Writing is funny thing. Not funny-lol, just funny peculiar. One day we’re flying high, the awesome in the proverbial sauce. The next we plummet to Earth with a big ol’ SPLAT. One day we’re burning the keyboard to charcoal hunk with the fierceness of our productivity, the next we’re staring at the blinking Cursor of Doom like a writer trying to figure out a math problem.
Good days, bad days. Up, down, up, down, up, do–
Jane! STOP THIS CRAZY THING!
Honestly. No wonder so many of our brilliant forebears hit the Absinthe a mite too enthusiastically. It’s exhausting, this writing gig.
Don’t get me wrong: I loves it, precious, and all that. I can’t not do it–to make the attempt is to implode from the need of getting the stories out, so they let me sleep at night, straight jacket and all.
But, yeah. Exhausting. Liberating pent up emotions is often that way. It was the same when I was a dramaturg (where all maladjusted misfits who can’t afford therapy end up). As soon as I keyed into what made a character tick I tended to drive off like Ferris with the Ferrari. I find myself pushing myself through to a breakthrough when I’m writing–beat up those characters until they can’t be beat no more, and then hit ’em again.
Search for the pain. Root it out. Rub salt in the wound. Mock them. Punch your fist through their chest and rip out their still beating hearts. Dig them a hole so you can take them even lower, to the core. Tap into your own pain, and make it resonate.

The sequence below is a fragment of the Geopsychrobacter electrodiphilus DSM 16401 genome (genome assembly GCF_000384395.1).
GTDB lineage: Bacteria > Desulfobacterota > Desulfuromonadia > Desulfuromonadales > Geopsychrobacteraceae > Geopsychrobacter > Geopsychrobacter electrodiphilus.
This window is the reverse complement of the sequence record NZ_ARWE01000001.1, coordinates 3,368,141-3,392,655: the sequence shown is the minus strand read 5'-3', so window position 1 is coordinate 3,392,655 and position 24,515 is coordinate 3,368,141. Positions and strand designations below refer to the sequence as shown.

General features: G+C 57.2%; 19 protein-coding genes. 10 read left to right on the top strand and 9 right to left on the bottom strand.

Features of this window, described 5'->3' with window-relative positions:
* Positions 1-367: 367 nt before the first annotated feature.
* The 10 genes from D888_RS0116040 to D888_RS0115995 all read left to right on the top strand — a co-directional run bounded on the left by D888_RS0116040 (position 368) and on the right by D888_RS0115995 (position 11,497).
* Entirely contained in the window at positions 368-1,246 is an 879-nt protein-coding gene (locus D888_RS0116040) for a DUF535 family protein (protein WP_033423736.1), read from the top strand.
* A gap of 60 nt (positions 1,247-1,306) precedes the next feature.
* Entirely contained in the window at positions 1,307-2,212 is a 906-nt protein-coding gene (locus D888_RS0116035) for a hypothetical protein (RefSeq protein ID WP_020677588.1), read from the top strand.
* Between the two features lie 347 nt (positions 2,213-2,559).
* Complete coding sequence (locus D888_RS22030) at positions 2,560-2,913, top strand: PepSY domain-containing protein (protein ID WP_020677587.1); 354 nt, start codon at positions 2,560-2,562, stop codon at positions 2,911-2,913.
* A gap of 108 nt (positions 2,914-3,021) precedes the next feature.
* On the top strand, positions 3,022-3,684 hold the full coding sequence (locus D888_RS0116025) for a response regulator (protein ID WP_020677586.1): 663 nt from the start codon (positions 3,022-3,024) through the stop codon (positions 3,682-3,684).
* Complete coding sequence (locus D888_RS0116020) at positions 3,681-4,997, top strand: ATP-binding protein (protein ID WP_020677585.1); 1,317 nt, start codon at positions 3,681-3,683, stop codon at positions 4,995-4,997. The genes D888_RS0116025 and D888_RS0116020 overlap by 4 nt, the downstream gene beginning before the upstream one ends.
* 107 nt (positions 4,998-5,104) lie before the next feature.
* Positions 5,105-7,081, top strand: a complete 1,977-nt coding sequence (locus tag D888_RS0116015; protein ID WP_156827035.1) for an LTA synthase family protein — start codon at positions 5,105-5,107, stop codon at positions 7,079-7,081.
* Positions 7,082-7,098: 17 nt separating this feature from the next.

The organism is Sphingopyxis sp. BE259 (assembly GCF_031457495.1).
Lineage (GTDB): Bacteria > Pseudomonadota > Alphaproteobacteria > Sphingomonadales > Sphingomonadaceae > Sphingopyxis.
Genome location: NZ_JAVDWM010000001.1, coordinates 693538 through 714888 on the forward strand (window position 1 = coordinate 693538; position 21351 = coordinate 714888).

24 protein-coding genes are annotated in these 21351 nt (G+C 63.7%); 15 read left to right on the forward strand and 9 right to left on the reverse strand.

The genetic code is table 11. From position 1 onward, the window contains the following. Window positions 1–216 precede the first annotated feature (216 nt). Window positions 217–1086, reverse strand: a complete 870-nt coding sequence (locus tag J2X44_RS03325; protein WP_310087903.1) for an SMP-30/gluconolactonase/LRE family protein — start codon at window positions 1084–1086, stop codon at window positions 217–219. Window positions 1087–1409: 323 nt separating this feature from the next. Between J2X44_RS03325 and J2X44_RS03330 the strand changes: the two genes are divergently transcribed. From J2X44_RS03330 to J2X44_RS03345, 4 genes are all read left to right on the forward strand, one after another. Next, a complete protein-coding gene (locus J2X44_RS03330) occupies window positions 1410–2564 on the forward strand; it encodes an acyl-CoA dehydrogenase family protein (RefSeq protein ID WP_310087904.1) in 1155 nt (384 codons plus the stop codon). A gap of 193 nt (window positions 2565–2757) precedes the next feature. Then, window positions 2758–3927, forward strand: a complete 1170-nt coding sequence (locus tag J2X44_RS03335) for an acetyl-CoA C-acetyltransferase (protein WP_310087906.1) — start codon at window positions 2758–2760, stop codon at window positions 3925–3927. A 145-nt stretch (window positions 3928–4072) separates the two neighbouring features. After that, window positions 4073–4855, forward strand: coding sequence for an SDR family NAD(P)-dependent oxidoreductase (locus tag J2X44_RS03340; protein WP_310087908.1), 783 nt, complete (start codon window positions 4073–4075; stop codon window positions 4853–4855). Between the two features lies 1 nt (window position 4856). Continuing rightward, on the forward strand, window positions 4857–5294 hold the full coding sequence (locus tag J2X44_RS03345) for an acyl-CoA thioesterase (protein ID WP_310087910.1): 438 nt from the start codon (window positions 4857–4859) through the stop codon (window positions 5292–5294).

And then find a way for them to rise above, to WIN. Make them fly, and take your readers with them.
There’s nothing better. But you can’t take your characters (and readers) to the highest point, until you take them to their lowest. You have to take them to Hell before you can take them to the stars.
If you’re doing it right, and you’re writing deep and hot enough to scar, the experience can be cathartic. But it can also take it out of you. And doing it over and over again can be difficult on your equilibrium.
So take a break. Walk away for awhile between drafts or even scenes if it’s a particularly difficult one. Refresh yourself. Do something silly and fun. Get your balance back.
Because then you’re going to be sending the thing to Beta readers, or agents, or an editor. And the emotional rollercoaster starts all over again, in another way, and you still have to keep writing.